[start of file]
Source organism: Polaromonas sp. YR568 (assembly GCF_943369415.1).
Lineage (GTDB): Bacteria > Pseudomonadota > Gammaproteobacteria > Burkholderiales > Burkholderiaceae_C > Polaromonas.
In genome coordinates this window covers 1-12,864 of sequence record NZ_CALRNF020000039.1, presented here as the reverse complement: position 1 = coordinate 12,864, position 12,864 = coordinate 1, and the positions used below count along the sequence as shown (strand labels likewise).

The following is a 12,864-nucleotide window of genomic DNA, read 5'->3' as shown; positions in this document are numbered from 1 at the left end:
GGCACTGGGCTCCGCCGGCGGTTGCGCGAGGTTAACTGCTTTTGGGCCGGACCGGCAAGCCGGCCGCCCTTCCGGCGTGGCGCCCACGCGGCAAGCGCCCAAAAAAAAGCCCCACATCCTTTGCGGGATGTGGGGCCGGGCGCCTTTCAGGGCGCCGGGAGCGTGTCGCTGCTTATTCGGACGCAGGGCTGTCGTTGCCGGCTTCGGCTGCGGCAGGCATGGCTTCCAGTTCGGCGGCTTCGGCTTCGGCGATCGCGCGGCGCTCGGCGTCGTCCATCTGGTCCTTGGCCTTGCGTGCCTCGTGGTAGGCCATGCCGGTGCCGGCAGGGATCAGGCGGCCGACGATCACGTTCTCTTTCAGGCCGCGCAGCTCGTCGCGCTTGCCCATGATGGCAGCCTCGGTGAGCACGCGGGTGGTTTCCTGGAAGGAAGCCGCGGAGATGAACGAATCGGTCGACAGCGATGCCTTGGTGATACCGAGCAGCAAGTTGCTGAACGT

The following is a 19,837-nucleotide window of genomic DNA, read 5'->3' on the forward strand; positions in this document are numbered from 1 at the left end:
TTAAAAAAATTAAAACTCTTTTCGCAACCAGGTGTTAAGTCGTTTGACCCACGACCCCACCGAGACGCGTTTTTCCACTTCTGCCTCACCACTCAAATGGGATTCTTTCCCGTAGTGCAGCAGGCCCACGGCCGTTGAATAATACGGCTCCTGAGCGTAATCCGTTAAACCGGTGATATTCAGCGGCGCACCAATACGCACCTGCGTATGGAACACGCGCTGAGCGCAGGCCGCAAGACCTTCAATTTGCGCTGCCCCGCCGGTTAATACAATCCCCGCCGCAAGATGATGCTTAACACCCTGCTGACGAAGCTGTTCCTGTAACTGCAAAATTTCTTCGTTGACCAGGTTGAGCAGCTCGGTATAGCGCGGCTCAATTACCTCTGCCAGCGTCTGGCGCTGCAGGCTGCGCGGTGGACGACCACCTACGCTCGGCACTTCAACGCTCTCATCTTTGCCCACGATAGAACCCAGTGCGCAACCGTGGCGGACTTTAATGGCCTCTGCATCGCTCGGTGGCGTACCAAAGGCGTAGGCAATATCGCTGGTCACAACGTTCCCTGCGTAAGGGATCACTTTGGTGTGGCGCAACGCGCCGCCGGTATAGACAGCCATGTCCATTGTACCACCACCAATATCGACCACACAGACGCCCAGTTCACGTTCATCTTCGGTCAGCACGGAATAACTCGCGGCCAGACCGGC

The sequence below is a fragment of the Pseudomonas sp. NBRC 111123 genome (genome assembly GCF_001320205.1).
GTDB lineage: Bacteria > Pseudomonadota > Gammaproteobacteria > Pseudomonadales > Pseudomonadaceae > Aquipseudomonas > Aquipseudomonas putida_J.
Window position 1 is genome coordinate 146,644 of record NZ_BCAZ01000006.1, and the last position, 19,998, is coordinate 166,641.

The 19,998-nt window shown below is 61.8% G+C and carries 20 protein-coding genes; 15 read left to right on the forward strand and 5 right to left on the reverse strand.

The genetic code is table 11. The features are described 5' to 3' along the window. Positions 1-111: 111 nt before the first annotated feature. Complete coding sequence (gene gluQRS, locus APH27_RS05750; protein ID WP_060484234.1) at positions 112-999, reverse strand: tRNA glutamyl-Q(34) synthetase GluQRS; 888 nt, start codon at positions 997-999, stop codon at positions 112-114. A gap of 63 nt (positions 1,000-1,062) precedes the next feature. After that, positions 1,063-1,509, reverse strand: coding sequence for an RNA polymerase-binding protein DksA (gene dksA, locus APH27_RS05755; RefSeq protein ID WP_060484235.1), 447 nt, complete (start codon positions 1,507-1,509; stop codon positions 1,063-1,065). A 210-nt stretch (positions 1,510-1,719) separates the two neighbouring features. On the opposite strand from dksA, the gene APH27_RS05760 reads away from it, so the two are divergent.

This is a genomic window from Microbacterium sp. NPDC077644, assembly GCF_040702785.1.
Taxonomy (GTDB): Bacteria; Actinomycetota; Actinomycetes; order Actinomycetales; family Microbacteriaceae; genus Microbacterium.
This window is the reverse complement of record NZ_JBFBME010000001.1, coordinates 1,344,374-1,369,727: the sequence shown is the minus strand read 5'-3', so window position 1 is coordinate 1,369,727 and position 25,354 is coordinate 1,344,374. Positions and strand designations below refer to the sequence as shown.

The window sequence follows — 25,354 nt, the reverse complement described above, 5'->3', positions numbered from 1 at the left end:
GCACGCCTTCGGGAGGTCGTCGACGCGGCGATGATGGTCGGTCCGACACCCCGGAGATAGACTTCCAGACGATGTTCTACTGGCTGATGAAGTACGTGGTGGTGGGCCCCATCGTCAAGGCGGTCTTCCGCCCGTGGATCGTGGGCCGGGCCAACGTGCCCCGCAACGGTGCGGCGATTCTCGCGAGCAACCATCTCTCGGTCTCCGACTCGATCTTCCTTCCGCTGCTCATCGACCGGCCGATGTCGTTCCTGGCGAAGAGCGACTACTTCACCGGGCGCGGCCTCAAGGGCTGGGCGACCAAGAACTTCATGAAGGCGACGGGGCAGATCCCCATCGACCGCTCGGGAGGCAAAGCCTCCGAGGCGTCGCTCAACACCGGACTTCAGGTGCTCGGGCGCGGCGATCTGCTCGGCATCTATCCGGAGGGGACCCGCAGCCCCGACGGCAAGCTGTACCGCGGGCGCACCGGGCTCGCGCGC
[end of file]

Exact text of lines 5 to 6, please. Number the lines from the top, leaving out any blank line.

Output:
GGCACTGGGCTCCGCCGGCGGTTGCGCGAGGTTAACTGCTTTTGGGCCGGACCGGCAAGCCGGCCGCCCTTCCGGCGTGGCGCCCACGCGGCAAGCGCCCAAAAAAAAGCCCCACATCCTTTGCGGGATGTGGGGCCGGGCGCCTTTCAGGGCGCCGGGAGCGTGTCGCTGCTTATTCGGACGCAGGGCTGTCGTTGCCGGCTTCGGCTGCGGCAGGCATGGCTTCCAGTTCGGCGGCTTCGGCTTCGGCGATCGCGCGGCGCTCGGCGTCGTCCATCTGGTCCTTGGCCTTGCGTGCCTCGTGGTAGGCCATGCCGGTGCCGGCAGGGATCAGGCGGCCGACGATCACGTTCTCTTTCAGGCCGCGCAGCTCGTCGCGCTTGCCCATGATGGCAGCCTCGGTGAGCACGCGGGTGGTTTCCTGGAAGGAAGCCGCGGAGATGAACGAATCGGTCGACAGCGATGCCTTGGTGATACCGAGCAGCAAGTTGCTGAACGT

The following is a 19,837-nucleotide window of genomic DNA, read 5'->3' on the forward strand; positions in this document are numbered from 1 at the left end: